Blog by Bill Singer Esq WEEK IN REVIEW

May 21, 2022
Congress has given the Securities and Exchange Commission substantial power to enforce the nation's securities laws. It often acts as both prosecutor and judge, and its decisions have broad consequences for personal liberty and property. But the Constitution constrains the SEC's powers by protecting individual rights and the prerogatives of the other branches of government. This case is about the nature and extent of those constraints in securities fraud cases in which the SEC seeks penalties.
At first blush, a recent FINRA AWC seems to be piling it on against a former Morgan Stanley rep over some silliness involving unapproved emails about a private placement offered by the firm. It's not like the rep was pushing an outside deal involving a algorithm-based meme-stock trading program funded by a crypto-mining platform powered by municipal waste. Yeah, I know, where can you get into that hot deal, right? But, getting back to the seemingly beleaguered rep, as it turns out, FINRA was justified in fining and suspending him; and Morgan Stanley may have been on similarly firm ground when it discharged the employee. What could go so horribly wrong? Read today's blog.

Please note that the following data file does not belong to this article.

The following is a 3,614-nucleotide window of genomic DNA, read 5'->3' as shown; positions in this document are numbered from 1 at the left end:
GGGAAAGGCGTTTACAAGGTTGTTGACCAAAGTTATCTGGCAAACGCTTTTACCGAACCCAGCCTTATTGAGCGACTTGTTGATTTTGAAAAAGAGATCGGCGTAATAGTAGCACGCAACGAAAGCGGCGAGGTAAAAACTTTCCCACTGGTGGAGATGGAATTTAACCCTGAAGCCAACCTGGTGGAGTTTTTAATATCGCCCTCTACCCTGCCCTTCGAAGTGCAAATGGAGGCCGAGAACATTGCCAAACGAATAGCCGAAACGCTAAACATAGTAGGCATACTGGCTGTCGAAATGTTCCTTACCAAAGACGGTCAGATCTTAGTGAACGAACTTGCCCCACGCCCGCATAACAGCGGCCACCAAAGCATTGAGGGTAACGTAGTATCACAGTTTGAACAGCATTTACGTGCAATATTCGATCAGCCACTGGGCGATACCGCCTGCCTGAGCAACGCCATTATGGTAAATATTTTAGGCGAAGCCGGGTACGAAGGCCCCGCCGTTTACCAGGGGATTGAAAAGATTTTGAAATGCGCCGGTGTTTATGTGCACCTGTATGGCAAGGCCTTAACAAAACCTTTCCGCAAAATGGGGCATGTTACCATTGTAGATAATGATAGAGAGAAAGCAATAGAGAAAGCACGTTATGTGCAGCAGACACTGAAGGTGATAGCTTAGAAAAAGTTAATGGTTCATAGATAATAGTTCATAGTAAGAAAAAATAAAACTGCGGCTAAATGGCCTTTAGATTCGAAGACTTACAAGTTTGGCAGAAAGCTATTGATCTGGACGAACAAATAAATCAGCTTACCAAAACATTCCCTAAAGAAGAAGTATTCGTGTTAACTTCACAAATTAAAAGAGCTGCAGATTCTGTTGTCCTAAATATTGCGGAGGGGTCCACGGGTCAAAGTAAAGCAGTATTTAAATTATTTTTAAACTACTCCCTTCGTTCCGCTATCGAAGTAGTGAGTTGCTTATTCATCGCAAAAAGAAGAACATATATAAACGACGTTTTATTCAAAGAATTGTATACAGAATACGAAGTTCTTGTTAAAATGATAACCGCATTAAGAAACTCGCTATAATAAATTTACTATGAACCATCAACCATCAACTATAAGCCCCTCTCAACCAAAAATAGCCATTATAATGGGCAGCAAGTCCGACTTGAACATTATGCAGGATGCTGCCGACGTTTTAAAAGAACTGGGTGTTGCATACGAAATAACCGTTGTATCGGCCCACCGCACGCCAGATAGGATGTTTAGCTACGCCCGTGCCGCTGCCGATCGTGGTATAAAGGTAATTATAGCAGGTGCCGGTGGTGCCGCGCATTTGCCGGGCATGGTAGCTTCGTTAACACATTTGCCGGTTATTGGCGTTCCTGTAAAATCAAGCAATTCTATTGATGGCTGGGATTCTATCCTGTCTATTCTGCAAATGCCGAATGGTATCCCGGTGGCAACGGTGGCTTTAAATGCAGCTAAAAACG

In "The Love Song of J. Alfred Prufrock," T.S. Eliot laments: "I have measured out my life with coffee spoons." In a recent federal lawsuit involving a $15 million claim against Edward Jones, a District Court laments that the Plaintiff failed to measure out his Complaint in numbered paragraphs or different counts. Alas, the Court lacks the lilting prose of the poet.